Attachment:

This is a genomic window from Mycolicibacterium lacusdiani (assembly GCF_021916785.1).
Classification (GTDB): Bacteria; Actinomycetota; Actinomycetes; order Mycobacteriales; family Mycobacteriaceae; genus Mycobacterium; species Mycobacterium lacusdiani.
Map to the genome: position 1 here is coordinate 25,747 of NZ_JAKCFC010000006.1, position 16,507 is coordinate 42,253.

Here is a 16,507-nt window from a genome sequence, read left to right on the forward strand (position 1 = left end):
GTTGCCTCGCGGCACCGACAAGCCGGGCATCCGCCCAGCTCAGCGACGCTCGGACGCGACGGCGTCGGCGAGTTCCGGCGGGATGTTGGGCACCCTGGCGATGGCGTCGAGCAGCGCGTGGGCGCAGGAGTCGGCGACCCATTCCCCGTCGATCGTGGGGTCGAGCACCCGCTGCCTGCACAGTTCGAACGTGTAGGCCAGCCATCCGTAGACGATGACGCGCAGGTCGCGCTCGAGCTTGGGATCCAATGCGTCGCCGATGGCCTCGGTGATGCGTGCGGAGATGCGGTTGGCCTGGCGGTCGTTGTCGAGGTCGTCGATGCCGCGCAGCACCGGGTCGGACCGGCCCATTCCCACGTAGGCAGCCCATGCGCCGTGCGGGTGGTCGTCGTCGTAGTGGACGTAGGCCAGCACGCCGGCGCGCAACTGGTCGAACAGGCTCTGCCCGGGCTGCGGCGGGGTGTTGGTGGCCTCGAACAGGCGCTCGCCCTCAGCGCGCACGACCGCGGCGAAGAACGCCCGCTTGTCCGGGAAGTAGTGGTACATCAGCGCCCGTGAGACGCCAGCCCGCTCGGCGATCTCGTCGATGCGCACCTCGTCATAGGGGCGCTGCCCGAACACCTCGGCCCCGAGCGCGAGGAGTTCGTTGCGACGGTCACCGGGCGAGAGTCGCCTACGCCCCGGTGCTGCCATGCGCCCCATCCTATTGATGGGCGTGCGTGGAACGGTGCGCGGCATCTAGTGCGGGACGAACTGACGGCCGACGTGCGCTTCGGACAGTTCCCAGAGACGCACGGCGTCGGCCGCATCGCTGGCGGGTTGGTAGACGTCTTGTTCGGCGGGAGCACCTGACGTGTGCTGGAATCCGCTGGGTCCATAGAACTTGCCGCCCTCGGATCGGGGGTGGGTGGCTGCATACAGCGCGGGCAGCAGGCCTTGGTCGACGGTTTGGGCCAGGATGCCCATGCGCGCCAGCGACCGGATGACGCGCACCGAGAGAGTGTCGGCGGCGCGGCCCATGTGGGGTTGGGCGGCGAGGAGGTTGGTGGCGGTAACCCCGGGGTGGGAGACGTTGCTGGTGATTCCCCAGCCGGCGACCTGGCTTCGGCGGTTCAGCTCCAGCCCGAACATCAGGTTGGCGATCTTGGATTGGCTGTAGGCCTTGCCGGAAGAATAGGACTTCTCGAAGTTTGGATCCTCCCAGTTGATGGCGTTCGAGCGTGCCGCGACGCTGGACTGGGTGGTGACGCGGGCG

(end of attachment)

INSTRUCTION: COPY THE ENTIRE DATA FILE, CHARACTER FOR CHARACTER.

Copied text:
This is a genomic window from Mycolicibacterium lacusdiani (assembly GCF_021916785.1).
Classification (GTDB): Bacteria; Actinomycetota; Actinomycetes; order Mycobacteriales; family Mycobacteriaceae; genus Mycobacterium; species Mycobacterium lacusdiani.
Map to the genome: position 1 here is coordinate 25,747 of NZ_JAKCFC010000006.1, position 16,507 is coordinate 42,253.

Here is a 16,507-nt window from a genome sequence, read left to right on the forward strand (position 1 = left end):
GTTGCCTCGCGGCACCGACAAGCCGGGCATCCGCCCAGCTCAGCGACGCTCGGACGCGACGGCGTCGGCGAGTTCCGGCGGGATGTTGGGCACCCTGGCGATGGCGTCGAGCAGCGCGTGGGCGCAGGAGTCGGCGACCCATTCCCCGTCGATCGTGGGGTCGAGCACCCGCTGCCTGCACAGTTCGAACGTGTAGGCCAGCCATCCGTAGACGATGACGCGCAGGTCGCGCTCGAGCTTGGGATCCAATGCGTCGCCGATGGCCTCGGTGATGCGTGCGGAGATGCGGTTGGCCTGGCGGTCGTTGTCGAGGTCGTCGATGCCGCGCAGCACCGGGTCGGACCGGCCCATTCCCACGTAGGCAGCCCATGCGCCGTGCGGGTGGTCGTCGTCGTAGTGGACGTAGGCCAGCACGCCGGCGCGCAACTGGTCGAACAGGCTCTGCCCGGGCTGCGGCGGGGTGTTGGTGGCCTCGAACAGGCGCTCGCCCTCAGCGCGCACGACCGCGGCGAAGAACGCCCGCTTGTCCGGGAAGTAGTGGTACATCAGCGCCCGTGAGACGCCAGCCCGCTCGGCGATCTCGTCGATGCGCACCTCGTCATAGGGGCGCTGCCCGAACACCTCGGCCCCGAGCGCGAGGAGTTCGTTGCGACGGTCACCGGGCGAGAGTCGCCTACGCCCCGGTGCTGCCATGCGCCCCATCCTATTGATGGGCGTGCGTGGAACGGTGCGCGGCATCTAGTGCGGGACGAACTGACGGCCGACGTGCGCTTCGGACAGTTCCCAGAGACGCACGGCGTCGGCCGCATCGCTGGCGGGTTGGTAGACGTCTTGTTCGGCGGGAGCACCTGACGTGTGCTGGAATCCGCTGGGTCCATAGAACTTGCCGCCCTCGGATCGGGGGTGGGTGGCTGCATACAGCGCGGGCAGCAGGCCTTGGTCGACGGTTTGGGCCAGGATGCCCATGCGCGCCAGCGACCGGATGACGCGCACCGAGAGAGTGTCGGCGGCGCGGCCCATGTGGGGTTGGGCGGCGAGGAGGTTGGTGGCGGTAACCCCGGGGTGGGAGACGTTGCTGGTGATTCCCCAGCCGGCGACCTGGCTTCGGCGGTTCAGCTCCAGCCCGAACATCAGGTTGGCGATCTTGGATTGGCTGTAGGCCTTGCCGGAAGAATAGGACTTCTCGAAGTTTGGATCCTCCCAGTTGATGGCGTTCGAGCGTGCCGCGACGCTGGACTGGGTGGTGACGCGGGCG